Hey there word nerds! I’m back with more fun fairy tale facts! Today we’re looking at Charles Perrault’s “Diamonds and Toads”.

“Diamonds and Toads”, or “Les Fées” (The Fairies) as it was originally titled in French, was written by Charles Perrault and included in Andrew Lang’s translation of Perrault’s stories called The Blue Fairy Book (1889). You can find the text for free online, though, if you’re interested in reading it.

What It’s About

The story follows a mother and her two daughters. The older daughter is just like her mother: proud and rude. The younger daughter is their exact opposite as she is beautiful, kind, and generous. Their mother favors the older daughter and the younger is made to do all the chores and housework. One of her tasks is to go to the well twice a day and draw water.

One day, while at the well, the younger daughter meets a beggar woman who asks her for a drink. The kind daughter gladly draws her a drink and the beggar woman reveals she is a fairy in disguise. To reward the daughter’s kindness, the fairy gives her a gift: every time the girl speaks, a flower or precious jewel will fall from her mouth.

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The girl returns home only to be scolded by her mother for taking too long. When she tries to explain why she’s late, flowers and jewels begin to fall from her mouth. This, of course, intrigues the mother, who gets the full story from her younger daughter (as well as more flowers and jewels). Rather than be grateful for such a gift, the mother gets jealous and greedy. She decides that her older daughter should be the one to have such a gift. So she sends her older daughter (most translations I’ve seen call her Fanny) to the well, instructing her to give a drink to anyone who asks.

Fanny mopes and complains on her way to the well (with their best silver pitcher) and meets a grand lady, who asks for a drink. While Fanny does as she asks, she also complains and insults the lady while she’s at it. Of course, the lady is the fairy, once again in disguise. She sees Fanny’s true nature for what it is: greedy and cruel. So instead of giving her a gift like her younger sister’s, the fairy curses Fanny. Every time Fanny speaks, a toad or snake will fall from her mouth. She returns home and her mother is understandably freaked out (and also angry) at what’s happening.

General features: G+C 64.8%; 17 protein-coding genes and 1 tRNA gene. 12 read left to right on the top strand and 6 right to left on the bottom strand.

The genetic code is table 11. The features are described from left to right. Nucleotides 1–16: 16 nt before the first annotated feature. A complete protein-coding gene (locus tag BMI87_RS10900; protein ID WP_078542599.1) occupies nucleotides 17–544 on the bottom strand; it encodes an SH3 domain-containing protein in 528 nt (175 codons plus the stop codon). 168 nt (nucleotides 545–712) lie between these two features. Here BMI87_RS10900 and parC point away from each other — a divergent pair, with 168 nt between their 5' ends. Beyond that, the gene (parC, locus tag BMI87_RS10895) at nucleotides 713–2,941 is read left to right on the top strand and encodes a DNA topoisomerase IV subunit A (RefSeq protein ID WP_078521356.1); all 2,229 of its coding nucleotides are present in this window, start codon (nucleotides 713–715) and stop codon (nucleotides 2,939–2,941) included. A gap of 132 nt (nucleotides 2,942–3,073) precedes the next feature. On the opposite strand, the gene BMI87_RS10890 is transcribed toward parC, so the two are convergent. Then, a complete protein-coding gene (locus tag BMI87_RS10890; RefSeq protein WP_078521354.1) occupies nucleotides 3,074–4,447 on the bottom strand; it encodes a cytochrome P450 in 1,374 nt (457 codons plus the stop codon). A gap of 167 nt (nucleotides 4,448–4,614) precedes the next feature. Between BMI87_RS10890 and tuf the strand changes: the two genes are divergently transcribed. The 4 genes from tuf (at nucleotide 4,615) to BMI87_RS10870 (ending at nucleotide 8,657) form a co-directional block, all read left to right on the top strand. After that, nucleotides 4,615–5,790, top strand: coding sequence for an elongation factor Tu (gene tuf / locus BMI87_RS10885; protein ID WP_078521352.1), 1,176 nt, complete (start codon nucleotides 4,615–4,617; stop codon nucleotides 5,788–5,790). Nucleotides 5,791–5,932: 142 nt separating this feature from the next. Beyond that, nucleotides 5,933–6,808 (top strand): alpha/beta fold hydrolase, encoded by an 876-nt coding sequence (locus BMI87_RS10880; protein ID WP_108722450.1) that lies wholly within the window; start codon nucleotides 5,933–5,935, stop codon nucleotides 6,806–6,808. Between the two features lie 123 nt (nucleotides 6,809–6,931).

Now, you’d think that the mother would be nicer to the younger daughter, since she’s the one who could make them all rich. Instead, the mother blames the poor young girl for somehow sabotaging her older sister. The mother chases her young daughter from home. But as is often the case with the beautiful, kind girls in fairy tales, she was found by a young prince who, touched by her beauty and kindness, fell in love with her and decided to marry her.

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The older daughter stayed at home until her mother couldn’t stand the toads and snakes anymore and she too was driven from home. Unlike her younger sister, she found no one sympathetic to her plight and died alone in the forest.

Fun Fact #1

Charles Perrault wrote this original tale, but drew on other stories like the Grimm Brothers’ Frau Holle. However, he was concerned that the premise (a mother favoring her daughter over her stepdaughter) was too similar to his famous story Cinderella. So he made the two girls full sisters.

Fun Fact #2

Fairy tales can be sorted into many different types. One such system is the Aarne-Thompson-Uther system. In the ATU system, Diamonds and Toads falls in the category 480, the kind and unkind girls.

If You’re Interested…

I’ve actually never seen adaptations of this story (or I didn’t until I did the research for this post). However, Gail Carson Levine (a fantastic author who’s written all sorts of fairy tale adaptations) has written a story based on Diamonds and Toads that looks utterly fantastic! It’s called The Fairy’s Mistake and it’s about how, while the fairy blessed and cursed the girls correctly, their lives afterwards aren’t quite the typical happily-ever-after. I’m definitely putting it on my to-read list!

Have any of you read this fairy tale before? What did you think of it?

Until next time, word nerds!

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